On Frank Herbert’s Dune

‘I know nothing comparable to it except the Lord of the Rings’ was the verdict of Arthur C. Clarke when he read Frank Herbert’s classic science-fiction saga, Dune. Tolkien’s vision set the benchmark for fantasy; he peopled it with languages, myths, and cultures. But ultimately the story is simple: good versus evil. Herbert’s vision in Dune is arguably far more nuanced and profound; it is, prophetic and Khaldunian in conception.  

The novel tells the story of the House of Atreides who left their water filled world of Caladan to take control of a barren desert planet, Dune.  This might seem like a poor trade off, but consider that Dune is so crucial to the economy that he who controls it effectively controls the empire.  For like a modern day Iraq it contains a substance known as the Spice which enables those who use it to navigate through the vast ocean of space- effectively one controls space transport. It gives a level of prescience that Nostradamus would die for. However, the Spice is not only notoriously hard to extract due to the huge Sandworms that live in the vast sand ocean, but also because the Atreides know that the Harkonnens, a rival house, will go to any length to control the monopoly. And indeed that is exactly what they do; in collusion with the emperor they massacre the Atreides house. Duke Leto is murdered leaving only a young heir Paul Atreides and his mother, Lady Jessica, to fend for themselves in the dessert emptiness. They would have perished had it not been for Paul’s training in the Beni Gesseret way, a sort of spiritual and martial training, and the help of the Fremen who resemble in character and hardiness the Arabs of old. This exile changes Paul forever; he now determines on revenge and channels the high regard that the Fremen hold him in to set the course for a clash between Paul or Mu’adib, the rebel warrior, and the Empire.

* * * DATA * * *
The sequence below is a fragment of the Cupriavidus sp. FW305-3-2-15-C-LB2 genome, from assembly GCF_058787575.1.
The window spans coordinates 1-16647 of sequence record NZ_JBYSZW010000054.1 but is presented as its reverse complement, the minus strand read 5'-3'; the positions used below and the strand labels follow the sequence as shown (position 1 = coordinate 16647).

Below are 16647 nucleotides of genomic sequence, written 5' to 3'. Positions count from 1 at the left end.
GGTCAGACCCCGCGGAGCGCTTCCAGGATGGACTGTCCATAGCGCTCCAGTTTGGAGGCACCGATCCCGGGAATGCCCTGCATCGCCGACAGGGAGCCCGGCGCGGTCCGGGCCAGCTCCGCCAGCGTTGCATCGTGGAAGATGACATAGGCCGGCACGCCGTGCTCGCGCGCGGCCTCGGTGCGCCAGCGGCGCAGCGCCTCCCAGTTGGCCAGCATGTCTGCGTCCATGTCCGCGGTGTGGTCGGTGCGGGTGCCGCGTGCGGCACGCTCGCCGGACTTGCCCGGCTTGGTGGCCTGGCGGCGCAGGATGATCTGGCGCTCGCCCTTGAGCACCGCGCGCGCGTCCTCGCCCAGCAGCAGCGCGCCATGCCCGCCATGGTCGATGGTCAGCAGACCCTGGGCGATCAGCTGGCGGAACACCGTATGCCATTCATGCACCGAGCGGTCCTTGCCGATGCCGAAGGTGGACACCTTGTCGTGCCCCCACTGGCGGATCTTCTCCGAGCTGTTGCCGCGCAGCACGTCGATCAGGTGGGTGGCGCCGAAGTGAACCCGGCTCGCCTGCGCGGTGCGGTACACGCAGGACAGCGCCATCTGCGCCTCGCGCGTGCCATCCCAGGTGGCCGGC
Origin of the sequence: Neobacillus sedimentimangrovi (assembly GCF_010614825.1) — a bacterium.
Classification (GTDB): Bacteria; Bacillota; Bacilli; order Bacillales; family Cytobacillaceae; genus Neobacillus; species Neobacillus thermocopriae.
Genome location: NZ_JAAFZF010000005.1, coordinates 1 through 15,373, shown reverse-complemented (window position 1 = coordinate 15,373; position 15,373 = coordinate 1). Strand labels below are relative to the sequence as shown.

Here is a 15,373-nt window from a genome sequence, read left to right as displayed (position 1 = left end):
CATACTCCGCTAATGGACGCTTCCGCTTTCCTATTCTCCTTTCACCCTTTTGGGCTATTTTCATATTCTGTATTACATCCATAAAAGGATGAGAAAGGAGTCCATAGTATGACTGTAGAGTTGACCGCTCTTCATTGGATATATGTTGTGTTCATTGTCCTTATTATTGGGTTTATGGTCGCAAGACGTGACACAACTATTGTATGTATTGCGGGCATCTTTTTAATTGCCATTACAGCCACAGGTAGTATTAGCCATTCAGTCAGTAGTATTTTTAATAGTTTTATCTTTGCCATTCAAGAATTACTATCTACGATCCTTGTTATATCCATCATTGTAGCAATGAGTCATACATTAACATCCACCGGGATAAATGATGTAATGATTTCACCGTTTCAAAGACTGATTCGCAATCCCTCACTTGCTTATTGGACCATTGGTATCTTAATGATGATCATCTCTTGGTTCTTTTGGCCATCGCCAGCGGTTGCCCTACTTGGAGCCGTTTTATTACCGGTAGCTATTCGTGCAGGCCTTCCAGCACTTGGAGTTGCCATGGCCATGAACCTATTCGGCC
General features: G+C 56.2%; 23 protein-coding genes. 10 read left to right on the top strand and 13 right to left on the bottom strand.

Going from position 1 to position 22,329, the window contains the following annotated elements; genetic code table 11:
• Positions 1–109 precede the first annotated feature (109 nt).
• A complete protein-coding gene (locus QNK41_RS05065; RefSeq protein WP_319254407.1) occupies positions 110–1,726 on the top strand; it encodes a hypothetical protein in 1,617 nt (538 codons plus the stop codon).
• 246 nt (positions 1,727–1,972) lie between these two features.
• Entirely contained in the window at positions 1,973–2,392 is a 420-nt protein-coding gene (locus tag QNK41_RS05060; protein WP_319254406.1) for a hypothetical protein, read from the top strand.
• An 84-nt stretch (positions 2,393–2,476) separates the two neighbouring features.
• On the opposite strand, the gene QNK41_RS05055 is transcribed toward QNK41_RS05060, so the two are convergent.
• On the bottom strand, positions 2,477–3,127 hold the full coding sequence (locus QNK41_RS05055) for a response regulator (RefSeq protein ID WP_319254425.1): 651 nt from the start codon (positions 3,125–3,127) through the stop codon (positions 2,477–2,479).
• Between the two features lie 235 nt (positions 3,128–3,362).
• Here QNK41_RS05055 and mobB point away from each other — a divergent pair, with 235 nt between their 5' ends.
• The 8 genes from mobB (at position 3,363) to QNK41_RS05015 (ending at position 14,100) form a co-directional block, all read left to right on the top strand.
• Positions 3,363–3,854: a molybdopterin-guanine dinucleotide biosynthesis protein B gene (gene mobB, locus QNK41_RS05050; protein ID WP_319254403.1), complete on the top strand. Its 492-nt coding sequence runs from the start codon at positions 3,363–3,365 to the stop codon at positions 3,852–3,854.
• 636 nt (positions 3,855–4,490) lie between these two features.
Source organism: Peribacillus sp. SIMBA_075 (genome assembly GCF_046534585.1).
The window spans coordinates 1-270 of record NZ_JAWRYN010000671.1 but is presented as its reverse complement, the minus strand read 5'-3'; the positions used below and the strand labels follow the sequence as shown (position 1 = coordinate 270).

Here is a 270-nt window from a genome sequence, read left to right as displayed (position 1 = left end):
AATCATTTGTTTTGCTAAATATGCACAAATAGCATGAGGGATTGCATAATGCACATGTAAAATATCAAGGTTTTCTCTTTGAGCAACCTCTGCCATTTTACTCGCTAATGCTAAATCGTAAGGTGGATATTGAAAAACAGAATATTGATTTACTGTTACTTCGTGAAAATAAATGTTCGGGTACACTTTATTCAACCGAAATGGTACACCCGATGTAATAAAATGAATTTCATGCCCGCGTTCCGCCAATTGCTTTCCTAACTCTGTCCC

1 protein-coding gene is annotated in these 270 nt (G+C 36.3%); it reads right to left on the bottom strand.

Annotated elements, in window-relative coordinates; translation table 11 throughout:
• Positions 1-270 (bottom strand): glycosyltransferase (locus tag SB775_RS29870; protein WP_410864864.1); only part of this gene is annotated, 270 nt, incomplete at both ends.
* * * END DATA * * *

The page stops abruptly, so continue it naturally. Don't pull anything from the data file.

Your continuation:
Dune is the product of Herbert’s research on the dustbowls of America and there is a sense that Herbert is ruminating about the effects of the environment on man.  Like Ibn Khaldun who believed that dynasties fell because of the seductiveness of civilization so too does Herbert ruminate on the nature of over-civilised, and high-tech society. He does this by contrasting the Harkonnens and the Atreides with the Fremen who survive on very little in a harsh unforgiving planet and yet display such amazing physical and mental prowess that eventually enable them to emerge as victors. It is analogous to the Arab invasions of Persia and Rome or the contemporary struggles between the developed and the underdeveloped, colonized and the colonizing. This book like 1984 is farsighted in this regard. 

Moreover what makes this book so powerful is its ability to consider profoundly the spiritual changes that Paul and his mother undergo as a result of calamity. Herbert incorporates Islamic ideas with remarkable confidence that at the same time avoids artificiality.  Dune is not only smattered with quasi-Arabic and Persian words such as ‘subakh aul kuhar’  ‘Taqwa’,’ Usul Sayyidina’ and ‘Zensunni’ but his grasp of the concepts suggests great erudition on his part.  Herbert manages to produce a book that is probably one of the finest works of science fiction ever written. And it is hardly surprising to know that he won the Nebula and Hugo awards. This book is not just for science fiction buffs but for anyone who wants to read profound and visionary stories.  

Tam Hussain 2011